Slips and falls might happen as a result of stepping on stacked
materials, water, ice, solvents, lubricants and more. These produce
conditions that are not always apparent. What can you do to avoid this?
In cold weather, be alert to the potential presence of ice and snow
patches on walkways and entrance stairs. Physical Plant treats these
areas with salt and sand. However, there may be some untreated sections
as a result of traffic. Remember that shaded areas take the longest to
thaw and require extra caution.
As you enter buildings on wet days, remember to dry your feet at the
entrance and proceed cautiously into the foyer until you determine the
traction of your footwear. Walk with smaller steps and with your hands
slightly away from your sides. DO NOT keep your hands in pockets as you
transition into a building. If you are carrying something, use added
care since these may add to balance problems. Close umbrellas before you
enter to reduce water in the building and to reduce distractions as you
move into the foyer.
IF A FALL OCCURS, you can minimize injury by falling correctly:
Bend elbows and knees to absorb shock, roll with the fall, protect your
head by tucking toward a collarbone, use hands and insides of forearms
to help break the fall, yelling and exhaling as you fall. You will fare
better in a fall if you are relatively loose and relaxed, rather than
stiff and tight - that’s one reason to yell when falling.
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Please print and post this information for those that have limited access
For 2010, the NFPA reported that 1,331,500 fires killed 3,120
people, injured 17,720 and cost 11.5 billion in property damage
in the United States. Did you know that a small flame can grow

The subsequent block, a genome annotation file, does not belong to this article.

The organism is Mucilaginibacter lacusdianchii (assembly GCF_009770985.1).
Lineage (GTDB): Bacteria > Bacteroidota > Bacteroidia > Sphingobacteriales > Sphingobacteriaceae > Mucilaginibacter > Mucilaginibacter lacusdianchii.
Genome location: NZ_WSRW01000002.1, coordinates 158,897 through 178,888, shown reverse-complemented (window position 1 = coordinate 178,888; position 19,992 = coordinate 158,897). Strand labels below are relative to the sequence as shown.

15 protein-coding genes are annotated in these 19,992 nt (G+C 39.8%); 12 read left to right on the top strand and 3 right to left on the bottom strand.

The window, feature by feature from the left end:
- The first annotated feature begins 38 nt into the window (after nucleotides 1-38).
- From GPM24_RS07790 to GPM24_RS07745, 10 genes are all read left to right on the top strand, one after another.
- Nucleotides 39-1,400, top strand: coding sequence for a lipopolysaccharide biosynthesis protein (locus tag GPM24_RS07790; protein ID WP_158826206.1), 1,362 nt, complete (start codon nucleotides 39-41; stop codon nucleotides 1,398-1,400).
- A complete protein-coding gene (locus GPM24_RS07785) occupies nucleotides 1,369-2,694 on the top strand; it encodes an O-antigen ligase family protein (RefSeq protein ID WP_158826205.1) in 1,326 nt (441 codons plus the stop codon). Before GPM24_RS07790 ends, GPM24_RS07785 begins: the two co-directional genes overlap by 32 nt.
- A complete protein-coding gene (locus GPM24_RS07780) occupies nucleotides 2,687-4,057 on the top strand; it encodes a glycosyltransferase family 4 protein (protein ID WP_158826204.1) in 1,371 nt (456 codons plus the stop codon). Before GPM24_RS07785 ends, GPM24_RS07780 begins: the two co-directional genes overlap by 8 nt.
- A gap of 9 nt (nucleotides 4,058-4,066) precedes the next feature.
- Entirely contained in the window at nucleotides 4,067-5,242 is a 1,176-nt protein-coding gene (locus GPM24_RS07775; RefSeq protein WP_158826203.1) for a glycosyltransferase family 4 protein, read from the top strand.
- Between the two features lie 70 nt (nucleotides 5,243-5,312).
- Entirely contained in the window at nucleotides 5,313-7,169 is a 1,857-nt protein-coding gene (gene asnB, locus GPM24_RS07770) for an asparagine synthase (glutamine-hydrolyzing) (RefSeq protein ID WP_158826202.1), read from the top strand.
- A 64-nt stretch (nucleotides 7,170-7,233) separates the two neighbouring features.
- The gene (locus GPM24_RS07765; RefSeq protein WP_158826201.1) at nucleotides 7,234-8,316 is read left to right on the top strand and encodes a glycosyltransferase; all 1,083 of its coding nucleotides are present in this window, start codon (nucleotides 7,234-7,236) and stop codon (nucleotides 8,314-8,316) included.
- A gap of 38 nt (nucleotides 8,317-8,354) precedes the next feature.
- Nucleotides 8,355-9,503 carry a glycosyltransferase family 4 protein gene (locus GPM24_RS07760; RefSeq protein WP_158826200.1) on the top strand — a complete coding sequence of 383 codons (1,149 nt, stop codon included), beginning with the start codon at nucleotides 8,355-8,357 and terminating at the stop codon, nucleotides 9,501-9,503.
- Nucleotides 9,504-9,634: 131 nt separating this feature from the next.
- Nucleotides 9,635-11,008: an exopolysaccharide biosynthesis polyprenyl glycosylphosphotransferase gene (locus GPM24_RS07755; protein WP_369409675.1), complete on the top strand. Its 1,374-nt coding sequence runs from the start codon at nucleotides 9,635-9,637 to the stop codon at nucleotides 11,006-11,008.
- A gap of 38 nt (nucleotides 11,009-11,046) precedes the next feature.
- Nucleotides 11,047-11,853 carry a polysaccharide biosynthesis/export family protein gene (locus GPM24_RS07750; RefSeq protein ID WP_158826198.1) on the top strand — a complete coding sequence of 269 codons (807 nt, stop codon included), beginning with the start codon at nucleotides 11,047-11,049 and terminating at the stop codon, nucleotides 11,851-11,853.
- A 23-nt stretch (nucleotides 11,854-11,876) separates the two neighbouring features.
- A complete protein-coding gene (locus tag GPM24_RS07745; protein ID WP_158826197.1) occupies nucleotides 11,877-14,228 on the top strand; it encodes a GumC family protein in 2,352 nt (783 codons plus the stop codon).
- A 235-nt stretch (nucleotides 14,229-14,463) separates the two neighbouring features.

into an out-of-control blaze in less than 30 seconds? Or that
smoke and toxic gases from a fire kill more people than flames
do? Here are some things that you can do to be prepared for a
Install smoke detectors on each level of your home and
test them monthly.
Change the batteries in your smoke detectors twice a year
(New Years Day and July 4th are easy to remember).
Keep fire extinguishers in your kitchen, garage, and
automobile (and ensure they are in working order).
Set up and practice a household fire escape plan.
Make sure that everyone in the household knows two ways
to escape from every room in your home.
Know your escape route options for your work area.
Know where the fire extinguishers are in your room or
Become familiar with how to use a fire extinguisher (training
Remember that elevators may not be used once a fire alarm
An enclosed stairwell provides up to 90 minutes of
protection from smoke and fire as long as the hallway doors
While on an upper floor of a building, individuals that
require the use of equipment for mobility should proceed to the
nearest fire exit stairwell and remain near the landing of the
stairs but clear of the door and the stairway path.
During a fire emergency, faculty and/or staff should
alert emergency responders and University Police regarding the
location and need for transport for individuals unable to
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Summer is a time that many of us have occasion to travel frequently and
utilize portable gas cans for our lawn equipment or recreational
vehicles. The subject of this safety minute is fueling vehicles
and filling portable gasoline cans. The fueling process causes the
release of a significant amount of gasoline vapors near the tank fill
point on a vehicle or can. These vapors are extremely flammable
when mixed in proper proportion with air. The introduction of a
spark in the area of the vapors can cause them to ignite.
You may have occasionally noticed some (irritating) static sparks that
happen when exiting a vehicle. These usually happen while
contacting a metal part of your vehicle immediately after exiting.
If a spark such as this occurs during the fueling process, it may ignite
the vapors that are released. The chances of this may seem remote, but
it happens more frequently than you might suspect. Further, it is easy
to avoid by changing some things that you might be doing while fueling.
There is an attachment to this email that gives research findings and
preventative suggestions. I would add to these that you should always
remove a portable can from your trunk or truck bed and place the can
directly on the ground before you start fueling. Always touch the